In The End of History and the Last Man Francis Fukuyama needed a figure to represent the glamour of the celebrity culture that granted to shallow, ambitious men recognition that prevented them from doing harm. There was no better archetype, concluded Fukuyama in 1989, than “a developer like Donald Trump”. Well, Trump developed, and in a way that burst the shackles of wealth that Fukuyama hoped capitalism might impose upon him. Trump wanted power and in this, his least edifying of weeks in a tenure of office that has disgraced the nation he leads, he lost it.
Fukuyama’s point is that the excesses of capital accumulation – the vulgar towers and golf courses – are a gatekeeper that keeps egregious characters out of politics. In this country, newspaper columns once served the same purpose. The truly historic failure of gatekeeping, though, resides with the elders of the Republican Party. Whether Republicans are now willing or able to correct their extraordinary error is the most important question in American politics, because it is about the health of the republic itself.
There never was any great mystery about the character of Trump. Always the semiotic master, he announced himself in his first presidential campaign. In October 2016 Trump went to the civil war cemetery at Gettysburg, the site of Lincoln’s great paean to the virtues of popular democracy. The Gettysburg Address is as close as a secular republic can come to a sacred rite. Trump’s Gettysburg Address, instead, revolved around a baseless accusation, for which he produced no evidence, of huge voter fraud.
Political parties were not envisaged in the American constitution but the task of gatekeeping quickly became theirs. For the most part, they have discharged it well. In 1924 Henry Ford was the most famous man in the US. But when he sought the Democratic Party nomination he got nowhere. The same happened with Huey Long and George Wallace. In Philip Roth’s The Plot Against America the Nazi-sympathising aviation hero Charles Lindbergh beats FDR to become president. The truth is better than the fiction. In 1940 Lindbergh did seek to speak at the Republican convention. His application was declined and his ambitions stymied.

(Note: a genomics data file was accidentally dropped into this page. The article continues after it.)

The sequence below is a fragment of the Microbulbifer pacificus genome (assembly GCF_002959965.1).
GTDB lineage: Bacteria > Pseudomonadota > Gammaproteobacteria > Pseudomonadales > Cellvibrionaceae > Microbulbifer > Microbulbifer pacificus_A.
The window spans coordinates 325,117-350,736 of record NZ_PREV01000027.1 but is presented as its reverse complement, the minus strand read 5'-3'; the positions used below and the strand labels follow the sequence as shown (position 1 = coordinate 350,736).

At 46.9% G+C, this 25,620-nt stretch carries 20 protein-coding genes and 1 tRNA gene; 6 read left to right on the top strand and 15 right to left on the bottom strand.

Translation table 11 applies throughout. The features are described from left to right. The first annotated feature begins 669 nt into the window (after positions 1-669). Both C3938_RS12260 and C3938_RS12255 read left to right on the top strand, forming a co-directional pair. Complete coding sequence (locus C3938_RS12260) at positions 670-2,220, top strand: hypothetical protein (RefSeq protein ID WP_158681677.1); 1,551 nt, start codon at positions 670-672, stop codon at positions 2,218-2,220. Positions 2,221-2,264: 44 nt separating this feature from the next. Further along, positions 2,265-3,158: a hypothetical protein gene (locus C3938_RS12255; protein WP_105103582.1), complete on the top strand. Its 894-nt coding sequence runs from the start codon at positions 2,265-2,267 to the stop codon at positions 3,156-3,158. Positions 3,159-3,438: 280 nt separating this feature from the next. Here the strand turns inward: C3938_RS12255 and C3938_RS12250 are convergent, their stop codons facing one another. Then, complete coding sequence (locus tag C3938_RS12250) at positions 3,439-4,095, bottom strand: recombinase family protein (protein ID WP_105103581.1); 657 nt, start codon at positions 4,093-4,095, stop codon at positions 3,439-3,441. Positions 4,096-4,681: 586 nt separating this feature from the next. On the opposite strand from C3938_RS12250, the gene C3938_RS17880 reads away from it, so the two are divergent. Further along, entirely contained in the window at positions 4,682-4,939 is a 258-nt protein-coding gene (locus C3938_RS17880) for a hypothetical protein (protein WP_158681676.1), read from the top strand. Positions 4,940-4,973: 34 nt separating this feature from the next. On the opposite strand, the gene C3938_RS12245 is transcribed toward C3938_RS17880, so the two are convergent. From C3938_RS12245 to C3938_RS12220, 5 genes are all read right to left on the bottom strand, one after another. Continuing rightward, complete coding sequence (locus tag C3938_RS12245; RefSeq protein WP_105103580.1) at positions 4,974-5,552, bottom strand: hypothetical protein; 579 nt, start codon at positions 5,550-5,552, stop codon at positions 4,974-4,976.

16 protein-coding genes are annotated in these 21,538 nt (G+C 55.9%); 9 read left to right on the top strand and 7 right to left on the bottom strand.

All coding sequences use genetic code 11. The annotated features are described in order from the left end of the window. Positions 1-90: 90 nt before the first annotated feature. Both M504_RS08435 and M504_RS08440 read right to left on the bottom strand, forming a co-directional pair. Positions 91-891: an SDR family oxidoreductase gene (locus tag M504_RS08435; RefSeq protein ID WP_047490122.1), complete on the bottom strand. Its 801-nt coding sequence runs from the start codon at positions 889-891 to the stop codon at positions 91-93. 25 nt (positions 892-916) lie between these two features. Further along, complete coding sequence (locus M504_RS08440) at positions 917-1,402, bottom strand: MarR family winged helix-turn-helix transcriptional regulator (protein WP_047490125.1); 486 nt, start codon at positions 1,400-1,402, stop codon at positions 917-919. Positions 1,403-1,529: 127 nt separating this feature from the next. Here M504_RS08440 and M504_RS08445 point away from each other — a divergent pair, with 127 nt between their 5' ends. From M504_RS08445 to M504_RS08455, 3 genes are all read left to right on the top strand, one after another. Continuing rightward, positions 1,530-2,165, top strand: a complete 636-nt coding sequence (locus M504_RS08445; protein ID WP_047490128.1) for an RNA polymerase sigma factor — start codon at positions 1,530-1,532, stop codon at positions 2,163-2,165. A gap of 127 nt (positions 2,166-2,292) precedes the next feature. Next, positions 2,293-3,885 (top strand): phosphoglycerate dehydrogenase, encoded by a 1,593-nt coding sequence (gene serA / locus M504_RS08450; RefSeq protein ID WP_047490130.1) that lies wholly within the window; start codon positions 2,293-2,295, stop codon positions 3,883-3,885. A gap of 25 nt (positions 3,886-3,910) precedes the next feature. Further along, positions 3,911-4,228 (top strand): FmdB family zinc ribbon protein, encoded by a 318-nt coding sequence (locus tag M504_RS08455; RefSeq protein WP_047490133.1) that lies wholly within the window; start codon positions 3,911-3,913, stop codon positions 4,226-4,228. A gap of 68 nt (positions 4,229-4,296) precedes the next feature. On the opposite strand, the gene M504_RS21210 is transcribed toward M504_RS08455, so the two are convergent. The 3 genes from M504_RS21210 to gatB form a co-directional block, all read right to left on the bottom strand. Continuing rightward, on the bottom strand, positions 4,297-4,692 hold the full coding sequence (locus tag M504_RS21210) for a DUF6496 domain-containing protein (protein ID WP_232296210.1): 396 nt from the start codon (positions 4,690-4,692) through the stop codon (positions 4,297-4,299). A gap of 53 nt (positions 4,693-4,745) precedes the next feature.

The modern Republicans have failed this test appallingly. There has been an honourable “Never Trump” resistance but too many have licensed too much. Ted Cruz, Lindsey Graham and Rudy Giuliani have made fools of themselves, but most culpable of all has been the Senate majority leader, Mitch McConnell, who knew that Trump was never fit for office yet who upheld him anyway.
The complicity of all these sorry characters derives from desperation. The Republicans have won the popular vote in only one of the past eight elections and the intellectual alliance on which the party was founded has come apart. There was always a serious tension between the business-elite apostles of the free market and the conservative views held in that vast obscurity beyond the cities. The fusion held when capitalism was fighting communism, but the elements came apart at the end of the Cold War.
Trump created a new coalition of grievance. His blue-collar Republicanism was restrictive on immigration, protectionist on trade, and isolationist on foreign policy. Trump disdained the language that came naturally to Reagan and the Bushes: the rhetoric of limited government, balancing the federal budget, or the US as the global guarantor of freedom and world trade. As Steven Hayward, author of the two-volume The Age of Reagan put it, “he doesn’t know Friedrich Hayek from Salma Hayek”.
The question now is what follows this charismatic and shameless megalomaniac. There will no doubt be further acts in the tragedy of Trump. It is hard to imagine him leaving the White House before he has taken the whole cast down. When he is finally prevailed upon to go, the Republican Party can then consider its next move. Three options are already being canvassed.
The first is that the creed should live on even as the high priest departs. Despite a torrent of commentary to suggest this is inevitable, Trumpism without Trump lacks any defining charisma. Fatal among populism’s many flaws is its reliance on the populist. Trumpism conducted by Ted Cotton or Josh Hawley is unlikely to be as entertaining.
The second option is to locate those elements of Trump’s appeal that are rooted in material fact. This would reverse the traditional positions of the two main parties. Until 2010 the congressional districts in the bottom 40 per cent of the income distribution were more likely to vote Democrat than Republican. Now, the reverse is true. After the 2018 midterms, the ten richest congressional districts, and 41 of the richest 50, were represented by Democrats. Marco Rubio is emerging as the tribune of what he calls “common-good capitalism”, in which an interventionist state conducts economic policy for the benefit of poorer Americans, including many religious and minority voters.
These demographic and political changes make the third option, which is to hanker for the status quo ante, difficult. Nikki Haley, the former governor of South Carolina and a potential contender to lead the Republicans in 2024, may be the voice of a more recent vintage of Republican politics. It tells a story of freedom and enterprise, which resumes a foreign policy rooted in alliances and which seeks to embrace a more diverse and well-educated America. Quite who this option would be talking to is another matter.
Before taking any one of these directions, though, the party needs to recover its moral bearings. It can start by instructing Trump that the jig is up. Then it can try to recall that democracy thrives on tacit compliance and consent; to remember that, as Lincoln first said at Gettysburg, democracy is fragile and America is an experiment which could still end in failure.
This article appears in the 11 Nov 2020 issue of the New Statesman, America after Trump